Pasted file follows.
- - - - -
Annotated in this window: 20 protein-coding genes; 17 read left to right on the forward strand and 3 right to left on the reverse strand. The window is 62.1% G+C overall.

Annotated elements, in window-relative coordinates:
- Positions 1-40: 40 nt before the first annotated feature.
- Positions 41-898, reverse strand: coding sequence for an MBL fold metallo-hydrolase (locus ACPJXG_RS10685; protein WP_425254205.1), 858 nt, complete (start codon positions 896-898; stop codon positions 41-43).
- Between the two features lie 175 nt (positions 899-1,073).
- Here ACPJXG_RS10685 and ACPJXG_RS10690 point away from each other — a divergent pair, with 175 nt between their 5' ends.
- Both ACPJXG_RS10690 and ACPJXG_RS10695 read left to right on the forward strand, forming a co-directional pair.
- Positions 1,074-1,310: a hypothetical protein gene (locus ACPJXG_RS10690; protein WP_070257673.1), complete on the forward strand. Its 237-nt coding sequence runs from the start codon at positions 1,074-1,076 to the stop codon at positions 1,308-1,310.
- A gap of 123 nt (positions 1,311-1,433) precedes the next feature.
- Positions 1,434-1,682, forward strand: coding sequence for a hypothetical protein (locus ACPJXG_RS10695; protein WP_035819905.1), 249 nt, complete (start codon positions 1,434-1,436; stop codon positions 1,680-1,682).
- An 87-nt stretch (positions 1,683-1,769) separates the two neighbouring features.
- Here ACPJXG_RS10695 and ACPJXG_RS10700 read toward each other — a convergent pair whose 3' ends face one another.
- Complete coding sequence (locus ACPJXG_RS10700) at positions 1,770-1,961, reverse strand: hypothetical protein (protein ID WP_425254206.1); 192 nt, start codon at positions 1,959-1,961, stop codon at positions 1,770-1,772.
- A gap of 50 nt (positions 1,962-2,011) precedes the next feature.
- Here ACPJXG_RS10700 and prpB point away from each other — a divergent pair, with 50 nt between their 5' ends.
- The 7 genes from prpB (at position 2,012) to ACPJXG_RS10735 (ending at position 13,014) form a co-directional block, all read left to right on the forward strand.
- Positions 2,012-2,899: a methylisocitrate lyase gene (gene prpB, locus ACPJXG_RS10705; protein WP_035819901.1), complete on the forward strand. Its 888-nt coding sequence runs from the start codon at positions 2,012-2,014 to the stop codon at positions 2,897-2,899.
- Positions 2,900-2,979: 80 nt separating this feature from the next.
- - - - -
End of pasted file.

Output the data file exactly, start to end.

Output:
Annotated in this window: 20 protein-coding genes; 17 read left to right on the forward strand and 3 right to left on the reverse strand. The window is 62.1% G+C overall.

Annotated elements, in window-relative coordinates:
- Positions 1-40: 40 nt before the first annotated feature.
- Positions 41-898, reverse strand: coding sequence for an MBL fold metallo-hydrolase (locus ACPJXG_RS10685; protein WP_425254205.1), 858 nt, complete (start codon positions 896-898; stop codon positions 41-43).
- Between the two features lie 175 nt (positions 899-1,073).
- Here ACPJXG_RS10685 and ACPJXG_RS10690 point away from each other — a divergent pair, with 175 nt between their 5' ends.
- Both ACPJXG_RS10690 and ACPJXG_RS10695 read left to right on the forward strand, forming a co-directional pair.
- Positions 1,074-1,310: a hypothetical protein gene (locus ACPJXG_RS10690; protein WP_070257673.1), complete on the forward strand. Its 237-nt coding sequence runs from the start codon at positions 1,074-1,076 to the stop codon at positions 1,308-1,310.
- A gap of 123 nt (positions 1,311-1,433) precedes the next feature.
- Positions 1,434-1,682, forward strand: coding sequence for a hypothetical protein (locus ACPJXG_RS10695; protein WP_035819905.1), 249 nt, complete (start codon positions 1,434-1,436; stop codon positions 1,680-1,682).
- An 87-nt stretch (positions 1,683-1,769) separates the two neighbouring features.
- Here ACPJXG_RS10695 and ACPJXG_RS10700 read toward each other — a convergent pair whose 3' ends face one another.
- Complete coding sequence (locus ACPJXG_RS10700) at positions 1,770-1,961, reverse strand: hypothetical protein (protein ID WP_425254206.1); 192 nt, start codon at positions 1,959-1,961, stop codon at positions 1,770-1,772.
- A gap of 50 nt (positions 1,962-2,011) precedes the next feature.
- Here ACPJXG_RS10700 and prpB point away from each other — a divergent pair, with 50 nt between their 5' ends.
- The 7 genes from prpB (at position 2,012) to ACPJXG_RS10735 (ending at position 13,014) form a co-directional block, all read left to right on the forward strand.
- Positions 2,012-2,899: a methylisocitrate lyase gene (gene prpB, locus ACPJXG_RS10705; protein WP_035819901.1), complete on the forward strand. Its 888-nt coding sequence runs from the start codon at positions 2,012-2,014 to the stop codon at positions 2,897-2,899.
- Positions 2,900-2,979: 80 nt separating this feature from the next.